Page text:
and Pinkerton threw some jabs of their own.  They stated that most companies are valued as stand-alone assets, hence Tβ is the appropriate risk measure.  They said some small company betas may have a lagged response to market forces, while Tβ would not be affected.  The reiterated their claim that Tβ captures 100% of a stock’s systematic risk, size risk and company specific risk.

 

Butler and Pinkerton then used a bit of Muhammad Ali’s “rope a dope” strategy, backing away from calculating the CSRP, and saying instead that Tβ made the calculation of size premiums and CSRPs unnecessary, as the Butler Pinkerton model’s basic equation where the Cost of Equity = Rf +Tβ (Rm - Rf) was all that was needed.

 

Kasper for his part displayed more statistical muscle in Round Four[4].  He pounded away at the underlying logic of Tβ and the BPM, first by stating that the definition of β in the CAPM is not the “risk” of the security, it is the proportion of the market return received by investors in a particular stock.  Thus the underlying correlation between an individual stock and the market return would be unchanged whether it was measured by β or Tβ.  Kasper then threw an uppercut to the jaw, asking how a measure like Tβ, which is being multiplied by a measure of systematic risk (the market return) in the BPM, can measure specific risk, which is supposed to be independent of the market?  Kasper said the BPM was trying incorrectly to convert the regression “alpha” and unexplained error term, which are uncorrelated with the market return, into a Tβ measure that is a function of the market return.

 

So how do we score this sparring match?  First, one needs to examine the logic of the BPM and the arguments of its critics.  Is the BPM correct or not?  Read the articles listed in the endnotes and decide.

 

Second, understand the concept of nondiversifiable risk.  This is the risk that cannot be removed by balancing out a portfolio with other assets, and finance theory says that only nondiversifiable risk is compensated with a higher return.  In the basic CAPM, this is accounted for by adjusting the market return using β.  In the modified CAPM, it can also be accounted for in the CSRP.   Business valuation experts consider this intuitively when they consider factors making up the CSRP.  For example, if a small company has so much dependence on the owner that it might not survive if the owner were hit by a bus, then the CSRP would be high, as no other assets could balance out this risk.  Is the BPM including diversifiable risk, or just the nondiversifiable risk?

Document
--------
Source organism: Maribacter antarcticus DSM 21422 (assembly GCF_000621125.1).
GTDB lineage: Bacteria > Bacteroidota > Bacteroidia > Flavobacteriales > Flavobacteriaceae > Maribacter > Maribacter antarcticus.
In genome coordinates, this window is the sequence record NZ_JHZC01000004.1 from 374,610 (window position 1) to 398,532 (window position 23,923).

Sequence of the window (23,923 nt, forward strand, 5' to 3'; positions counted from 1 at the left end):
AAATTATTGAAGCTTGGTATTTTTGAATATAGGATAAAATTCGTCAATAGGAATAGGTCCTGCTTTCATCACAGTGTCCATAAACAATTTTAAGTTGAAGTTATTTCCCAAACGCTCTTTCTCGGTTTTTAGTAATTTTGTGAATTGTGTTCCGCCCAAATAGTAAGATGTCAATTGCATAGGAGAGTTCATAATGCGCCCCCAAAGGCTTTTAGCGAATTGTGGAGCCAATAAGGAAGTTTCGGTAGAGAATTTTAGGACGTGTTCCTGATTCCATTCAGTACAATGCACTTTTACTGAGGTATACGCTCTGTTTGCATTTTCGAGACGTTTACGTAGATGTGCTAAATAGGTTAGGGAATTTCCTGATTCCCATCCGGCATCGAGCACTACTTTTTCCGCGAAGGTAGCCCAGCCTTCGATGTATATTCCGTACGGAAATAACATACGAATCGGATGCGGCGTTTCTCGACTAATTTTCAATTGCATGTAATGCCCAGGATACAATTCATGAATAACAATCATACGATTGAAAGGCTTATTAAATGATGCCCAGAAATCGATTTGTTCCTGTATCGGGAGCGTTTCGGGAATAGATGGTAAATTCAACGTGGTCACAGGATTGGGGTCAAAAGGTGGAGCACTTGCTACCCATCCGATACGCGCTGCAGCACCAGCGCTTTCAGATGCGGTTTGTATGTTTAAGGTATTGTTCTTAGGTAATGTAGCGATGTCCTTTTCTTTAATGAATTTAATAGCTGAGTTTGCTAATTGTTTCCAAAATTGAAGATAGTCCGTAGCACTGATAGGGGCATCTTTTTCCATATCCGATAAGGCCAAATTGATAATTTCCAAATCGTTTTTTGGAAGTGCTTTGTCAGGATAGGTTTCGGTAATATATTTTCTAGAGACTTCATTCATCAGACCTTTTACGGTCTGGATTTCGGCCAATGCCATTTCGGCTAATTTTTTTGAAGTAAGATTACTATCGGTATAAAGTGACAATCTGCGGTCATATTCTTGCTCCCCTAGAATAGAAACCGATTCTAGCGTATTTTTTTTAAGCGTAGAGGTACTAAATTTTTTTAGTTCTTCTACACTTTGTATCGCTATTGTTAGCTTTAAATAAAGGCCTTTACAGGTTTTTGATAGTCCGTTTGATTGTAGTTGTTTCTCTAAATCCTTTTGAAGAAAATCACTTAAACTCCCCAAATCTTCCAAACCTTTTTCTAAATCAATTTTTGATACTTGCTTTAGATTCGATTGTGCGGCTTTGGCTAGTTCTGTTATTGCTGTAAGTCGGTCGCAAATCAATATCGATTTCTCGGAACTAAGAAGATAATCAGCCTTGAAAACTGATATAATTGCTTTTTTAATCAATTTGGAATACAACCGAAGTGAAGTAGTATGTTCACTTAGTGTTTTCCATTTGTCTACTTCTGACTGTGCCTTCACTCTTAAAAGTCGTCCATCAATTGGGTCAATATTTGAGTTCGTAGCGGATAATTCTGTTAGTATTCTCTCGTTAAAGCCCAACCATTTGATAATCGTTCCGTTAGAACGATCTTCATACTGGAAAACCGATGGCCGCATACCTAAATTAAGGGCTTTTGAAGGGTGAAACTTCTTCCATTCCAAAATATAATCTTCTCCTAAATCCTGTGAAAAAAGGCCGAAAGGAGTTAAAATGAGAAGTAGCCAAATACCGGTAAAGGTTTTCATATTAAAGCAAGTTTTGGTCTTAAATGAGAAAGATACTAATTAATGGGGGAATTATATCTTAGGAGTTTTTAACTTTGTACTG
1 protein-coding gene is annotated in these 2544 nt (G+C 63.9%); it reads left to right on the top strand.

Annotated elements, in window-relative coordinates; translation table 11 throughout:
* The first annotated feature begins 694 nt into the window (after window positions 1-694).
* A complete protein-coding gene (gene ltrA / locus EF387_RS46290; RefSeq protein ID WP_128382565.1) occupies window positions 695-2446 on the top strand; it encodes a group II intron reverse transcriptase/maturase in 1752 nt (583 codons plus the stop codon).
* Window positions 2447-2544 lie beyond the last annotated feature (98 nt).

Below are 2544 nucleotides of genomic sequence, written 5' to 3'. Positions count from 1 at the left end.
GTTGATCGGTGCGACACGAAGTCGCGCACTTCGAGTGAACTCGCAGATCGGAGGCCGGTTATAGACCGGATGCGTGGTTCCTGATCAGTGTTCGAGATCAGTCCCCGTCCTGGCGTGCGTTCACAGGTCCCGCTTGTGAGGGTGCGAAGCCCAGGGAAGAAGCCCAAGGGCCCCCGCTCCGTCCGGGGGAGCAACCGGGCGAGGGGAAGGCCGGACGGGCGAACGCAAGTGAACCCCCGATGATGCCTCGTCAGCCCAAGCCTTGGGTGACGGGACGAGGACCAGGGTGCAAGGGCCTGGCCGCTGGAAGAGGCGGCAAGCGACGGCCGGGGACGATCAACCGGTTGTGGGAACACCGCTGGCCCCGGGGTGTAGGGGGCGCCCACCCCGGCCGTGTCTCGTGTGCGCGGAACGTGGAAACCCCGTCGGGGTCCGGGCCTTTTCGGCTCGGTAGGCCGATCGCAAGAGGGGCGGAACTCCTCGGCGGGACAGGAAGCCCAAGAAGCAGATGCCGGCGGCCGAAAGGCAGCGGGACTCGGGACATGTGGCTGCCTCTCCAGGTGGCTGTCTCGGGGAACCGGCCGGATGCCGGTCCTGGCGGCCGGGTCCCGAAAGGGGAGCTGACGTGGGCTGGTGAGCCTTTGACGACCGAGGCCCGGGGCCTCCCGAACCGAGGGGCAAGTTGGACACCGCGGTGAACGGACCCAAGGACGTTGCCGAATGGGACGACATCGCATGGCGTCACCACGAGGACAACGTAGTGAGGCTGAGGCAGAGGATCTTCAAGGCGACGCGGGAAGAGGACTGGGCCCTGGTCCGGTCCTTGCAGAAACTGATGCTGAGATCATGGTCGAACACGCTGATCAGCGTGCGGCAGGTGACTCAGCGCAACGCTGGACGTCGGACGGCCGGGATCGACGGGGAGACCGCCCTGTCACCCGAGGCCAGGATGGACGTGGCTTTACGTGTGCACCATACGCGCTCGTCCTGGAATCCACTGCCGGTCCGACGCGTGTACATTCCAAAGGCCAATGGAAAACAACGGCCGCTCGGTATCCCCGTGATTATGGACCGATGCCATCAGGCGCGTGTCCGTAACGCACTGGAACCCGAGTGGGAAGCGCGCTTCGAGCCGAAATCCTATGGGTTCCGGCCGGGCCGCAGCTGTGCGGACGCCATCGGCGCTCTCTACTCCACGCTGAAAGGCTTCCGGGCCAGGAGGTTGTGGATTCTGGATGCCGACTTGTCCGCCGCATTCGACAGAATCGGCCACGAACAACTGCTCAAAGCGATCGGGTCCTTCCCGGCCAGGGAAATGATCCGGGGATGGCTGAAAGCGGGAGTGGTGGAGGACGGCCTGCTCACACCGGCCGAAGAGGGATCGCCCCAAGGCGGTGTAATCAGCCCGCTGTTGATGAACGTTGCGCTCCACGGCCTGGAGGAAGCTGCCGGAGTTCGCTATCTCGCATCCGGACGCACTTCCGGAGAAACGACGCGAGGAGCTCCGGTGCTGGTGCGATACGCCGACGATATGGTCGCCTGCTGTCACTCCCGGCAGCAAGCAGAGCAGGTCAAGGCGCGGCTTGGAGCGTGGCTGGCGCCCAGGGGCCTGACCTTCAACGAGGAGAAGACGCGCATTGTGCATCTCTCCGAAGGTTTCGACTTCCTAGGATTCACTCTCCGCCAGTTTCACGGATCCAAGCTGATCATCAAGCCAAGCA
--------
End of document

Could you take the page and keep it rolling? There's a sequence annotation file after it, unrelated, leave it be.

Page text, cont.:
In the end, the winner of BV’s Thrilla in
Manila
will be decided in the mind of every valuation expert, with support from the academic community and court decisions.  But no one will argue it is one heck of a fight.

 





[1] Peter Butler and Keith Pinkerton, “Company-Specific Risk—A Different Paradigm: A New Benchmark,”  Business Valuation Review, Spring 2006.

[2] Larry Kasper, “The
Butler Pinkerton Model for Company-Specific Risk Premium—A Critique,” Business Valuation Review, Winter 2008.

[3] Peter Butler and Keith Pinkerton, “Total Beta: The Missing Piece of the Cost of Capital Puzzle,”  Valuation Strategies, May-June 2009.

[4] Larry Kasper, “Total Beta: The Missing Piece of the Cost of Capital Puzzle – A Reply,”  Valuation Strategies, November-December 2009.

 

 

 **Please note when reading the comments to this blog that they are listed in order of most recent first.  So start at the bottom if you want to read them in chronological order.**

This blog

Raymond J. ("RJ") Dragon MBA, MS, ASA, CFFA is a Principal in Citrin Cooperman's Valuation & Forensic Services practice in the New Jersey / New York City area.  His work encompasses valuations for litigation support, marital dissolution, shareholder disputes, estate and gift tax, intangible asset valuation, purchase price allocation and financial reporting.